The present study explored the role of resting state and personality component (BIS/BAS measure) on prefrontal cortical responsiveness to emotional cues. Indeed, we supposed that lateralized resting activity (right vs. left) and approach (BAS) versus avoidance (BIS) attitude may explain the successive emotional processing within the prefrontal cortex (PFC) based on the stimulus valence (positive and negative emotional cues).
Hemodynamic (functional near‐infrared spectroscopy, fNIRS) and electroencephalographic (EEG) measures were considered. The resting and experimental brain activity were registered when subjects (N = 21) viewed emotional positive versus negative stimuli (International Affective Picture System, IAPS). LIReeg and LIRnirs (lateralized Index Response) during resting state, and LIeeg and LInirs during emotional processing were acquired.
A set of regression analyses was applied to the multiple measures. The predictive effect of resting activity and approach/avoidance dichotomy were elucidated. Indeed, more left/right resting activity (for both LIReeg and LIRnirs) predicted the successive more brain left/right response (LIeeg and LInirs) to emotional cues. Second, significant effects were revealed as a function of valence (increased right response to negative stimuli; increased left response to positive stimuli) during emotion processing. Third, higher BAS values explained an increased left cortical activity in resting state and in experimental condition for positive cues. In contrast, higher BIS values marked an increased right activity in resting state and in experimental condition in response to negative cues.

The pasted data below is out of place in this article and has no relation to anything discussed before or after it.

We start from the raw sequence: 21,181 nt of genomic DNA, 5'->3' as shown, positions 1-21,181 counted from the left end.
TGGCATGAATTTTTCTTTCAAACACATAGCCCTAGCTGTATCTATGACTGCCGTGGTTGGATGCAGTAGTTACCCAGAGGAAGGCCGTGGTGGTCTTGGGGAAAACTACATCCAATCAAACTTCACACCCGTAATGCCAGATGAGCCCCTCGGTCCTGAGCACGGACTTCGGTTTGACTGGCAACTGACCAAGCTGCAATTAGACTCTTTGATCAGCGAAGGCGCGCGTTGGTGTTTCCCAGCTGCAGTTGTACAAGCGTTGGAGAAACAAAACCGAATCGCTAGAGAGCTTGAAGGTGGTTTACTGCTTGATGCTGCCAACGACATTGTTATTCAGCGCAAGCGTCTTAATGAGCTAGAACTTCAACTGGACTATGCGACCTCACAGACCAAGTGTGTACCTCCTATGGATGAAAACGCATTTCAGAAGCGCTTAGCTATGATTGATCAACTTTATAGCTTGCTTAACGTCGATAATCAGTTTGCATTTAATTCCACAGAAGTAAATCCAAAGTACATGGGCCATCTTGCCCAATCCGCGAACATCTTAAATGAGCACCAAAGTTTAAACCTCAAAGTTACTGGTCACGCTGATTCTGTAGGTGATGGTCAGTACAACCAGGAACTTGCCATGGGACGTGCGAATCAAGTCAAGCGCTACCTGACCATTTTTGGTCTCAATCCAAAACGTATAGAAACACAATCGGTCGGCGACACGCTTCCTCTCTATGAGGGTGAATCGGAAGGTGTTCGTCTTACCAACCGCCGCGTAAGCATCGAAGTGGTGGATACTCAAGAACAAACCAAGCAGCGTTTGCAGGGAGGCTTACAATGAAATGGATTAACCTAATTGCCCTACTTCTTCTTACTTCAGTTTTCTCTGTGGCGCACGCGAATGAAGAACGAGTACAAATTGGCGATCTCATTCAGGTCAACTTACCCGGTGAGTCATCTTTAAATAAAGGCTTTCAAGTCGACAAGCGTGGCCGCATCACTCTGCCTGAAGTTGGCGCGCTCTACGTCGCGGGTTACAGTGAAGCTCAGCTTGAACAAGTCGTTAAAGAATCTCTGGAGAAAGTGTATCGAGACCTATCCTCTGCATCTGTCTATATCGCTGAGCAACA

The significance of trait component for both resting and emotional cue processing was discussed at light of the present results.